# Teaching Improper Decimals Using Ten-Frames

Professor Triangleman posed an interesting question a few weeks back:

If 15/10 is an improper fraction, then shouldn’t 1.5 be an improper decimal? Or is 1.5 a mixed decimal, having more in common with the mixed fraction 1 5/10? Both? Neither?

One definition of decimal:

A fraction whose denominator is a power of ten and whose numerator is expressed by figures placed to the right of a decimal point.

Thus, in 1.5, the implied denominator is 10 and the implied numerator is 5, the figure to the right of the decimal point. We read 1.5 as “one and five tenths,” a mixed decimal. The whole number part is treated separately, making an improper decimal an impossibility.

But what if we didn’t just look at the figures to the right? Nested tenths don’t stop/start at the decimal point. What if we looked at all the figures? We’d read 1.5 as “fifteen tenths,” an improper decimal.

Maybe the improper vs. mixed comparison is throwing me off track. Fractions can be classified as either proper or improper. Why not decimals? Decimals less than one, such as 0.5, would be proper; decimals greater than or equal to one, such as 1.5, would be improper (or, in Britain, top-heavy).

Christopher Danielson wasn’t trying to introduce new vocabulary to the world of math(s). Probably. Rather, he was making a point about place-value.

When we teach decimals using ten-frames we do.

If the whole is one full ten-frame, students may build 3.7 like this: Students will describe 3.7 as “3 ones and 7 tenths,” “37 tenths,” or even “2 wholes and 17 tenths.” This mirrors what students know about place value and whole numbers: 37 can be described as “3 tens and 7 ones,” “37 ones,” or even “2 tens and 17 ones.”

Just like with whole numbers, thinking about place value makes calculations with decimals easier. For example, consider 4.8 + 3.6:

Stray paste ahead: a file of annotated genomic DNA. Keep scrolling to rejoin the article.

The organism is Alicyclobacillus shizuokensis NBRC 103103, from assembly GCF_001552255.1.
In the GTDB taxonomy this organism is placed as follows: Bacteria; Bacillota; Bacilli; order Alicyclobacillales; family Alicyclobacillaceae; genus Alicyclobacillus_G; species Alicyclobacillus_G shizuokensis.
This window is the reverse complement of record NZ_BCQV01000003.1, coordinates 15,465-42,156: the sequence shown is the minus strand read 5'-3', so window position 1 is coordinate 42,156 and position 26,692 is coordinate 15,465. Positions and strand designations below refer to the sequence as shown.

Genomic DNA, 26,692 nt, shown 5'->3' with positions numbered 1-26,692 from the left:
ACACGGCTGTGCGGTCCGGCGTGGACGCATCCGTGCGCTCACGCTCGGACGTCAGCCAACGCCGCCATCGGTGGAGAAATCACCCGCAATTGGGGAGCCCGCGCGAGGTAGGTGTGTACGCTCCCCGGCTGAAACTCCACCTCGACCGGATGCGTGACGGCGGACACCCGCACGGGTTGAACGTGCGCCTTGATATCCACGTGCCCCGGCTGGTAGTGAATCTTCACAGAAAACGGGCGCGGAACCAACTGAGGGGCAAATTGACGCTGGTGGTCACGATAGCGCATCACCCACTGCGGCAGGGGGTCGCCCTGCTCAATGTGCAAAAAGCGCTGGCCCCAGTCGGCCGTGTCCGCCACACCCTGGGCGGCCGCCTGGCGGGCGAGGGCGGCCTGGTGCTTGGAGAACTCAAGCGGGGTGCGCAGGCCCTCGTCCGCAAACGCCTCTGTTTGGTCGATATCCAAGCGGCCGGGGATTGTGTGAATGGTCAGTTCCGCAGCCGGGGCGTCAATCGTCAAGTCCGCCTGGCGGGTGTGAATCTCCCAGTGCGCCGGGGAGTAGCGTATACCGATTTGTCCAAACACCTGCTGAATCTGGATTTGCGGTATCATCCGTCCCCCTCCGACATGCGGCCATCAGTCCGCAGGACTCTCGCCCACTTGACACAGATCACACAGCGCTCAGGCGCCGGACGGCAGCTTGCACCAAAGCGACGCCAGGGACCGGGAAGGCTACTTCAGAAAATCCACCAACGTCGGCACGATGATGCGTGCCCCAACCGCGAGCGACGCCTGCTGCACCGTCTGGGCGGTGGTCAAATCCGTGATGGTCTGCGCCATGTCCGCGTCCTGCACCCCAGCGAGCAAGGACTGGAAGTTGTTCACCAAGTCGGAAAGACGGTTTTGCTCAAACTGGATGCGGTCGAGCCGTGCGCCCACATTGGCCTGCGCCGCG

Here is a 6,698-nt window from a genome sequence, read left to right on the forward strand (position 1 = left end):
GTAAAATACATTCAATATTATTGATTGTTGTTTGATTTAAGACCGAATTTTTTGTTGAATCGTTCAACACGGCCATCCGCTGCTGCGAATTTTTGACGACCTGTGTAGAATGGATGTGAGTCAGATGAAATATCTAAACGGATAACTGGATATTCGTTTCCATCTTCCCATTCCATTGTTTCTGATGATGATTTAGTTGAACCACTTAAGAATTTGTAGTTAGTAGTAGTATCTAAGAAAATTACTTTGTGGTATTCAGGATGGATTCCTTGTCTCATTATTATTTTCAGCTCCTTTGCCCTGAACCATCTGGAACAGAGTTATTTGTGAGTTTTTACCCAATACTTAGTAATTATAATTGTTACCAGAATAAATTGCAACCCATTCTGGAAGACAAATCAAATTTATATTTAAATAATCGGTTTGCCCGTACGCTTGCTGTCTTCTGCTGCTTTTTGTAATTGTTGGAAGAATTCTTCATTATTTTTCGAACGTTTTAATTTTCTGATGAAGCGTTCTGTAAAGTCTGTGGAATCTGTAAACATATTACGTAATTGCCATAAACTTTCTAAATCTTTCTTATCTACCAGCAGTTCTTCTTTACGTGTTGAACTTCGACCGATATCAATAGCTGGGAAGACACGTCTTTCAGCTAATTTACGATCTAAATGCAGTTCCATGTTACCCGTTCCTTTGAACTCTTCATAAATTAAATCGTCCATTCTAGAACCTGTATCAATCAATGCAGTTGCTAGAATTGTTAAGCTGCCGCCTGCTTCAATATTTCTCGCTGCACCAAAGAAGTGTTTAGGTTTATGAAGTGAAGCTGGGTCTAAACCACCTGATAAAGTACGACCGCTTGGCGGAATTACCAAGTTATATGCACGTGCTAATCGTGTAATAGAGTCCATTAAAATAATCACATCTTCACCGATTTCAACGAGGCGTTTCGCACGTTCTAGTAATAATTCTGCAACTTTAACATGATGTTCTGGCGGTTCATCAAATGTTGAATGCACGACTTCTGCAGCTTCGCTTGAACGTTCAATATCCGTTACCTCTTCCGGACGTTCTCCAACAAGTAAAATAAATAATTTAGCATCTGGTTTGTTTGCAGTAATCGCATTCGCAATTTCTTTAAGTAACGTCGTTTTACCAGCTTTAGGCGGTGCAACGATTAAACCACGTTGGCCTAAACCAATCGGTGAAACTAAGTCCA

• 4 and 3 make 7
• 0.8 (“8 tenths”) and 0.6 (“6 tenths”) make 1.4 (“14 tenths”)
• 7 and 1.4 (“1 and 4 tenths”) make 8.4 (“8 and 4 tenths”)

Note the shift in thinking, not notation, from 1.4 as “14 tenths” to 1.4 as “1 and 4 tenths.” With fractions, it’s a shift in thinking and notation. Probably why we know about improper fractions but not improper decimals.

Blackline Masters:

## 3 Replies to “Teaching Improper Decimals Using Ten-Frames”

1. David Wees says:

I’ve been thinking about this issue a little bit myself as well. It would certainly make understanding decimal place value a bit easier, I think, if we spent a bit more time on different representations than many of us do currently. The 0.05 = or > 0.5 misconception I’ve seen many times is probably symptomatic of this problem.

2. Amy McNabb (@amcnabb3) says:

I like the different representations! I don’t really get to teach decimals but those ten-frames are cool. To me they really highlight the connection between the fraction and decimal.

3. unmuddlemath says:

I’m going to recommend that our instructors share this post with all of our pre-service teachers. Thanks for including the blackline masters. Group discussion paired with a hands-on activity and exploration–what could be better than that?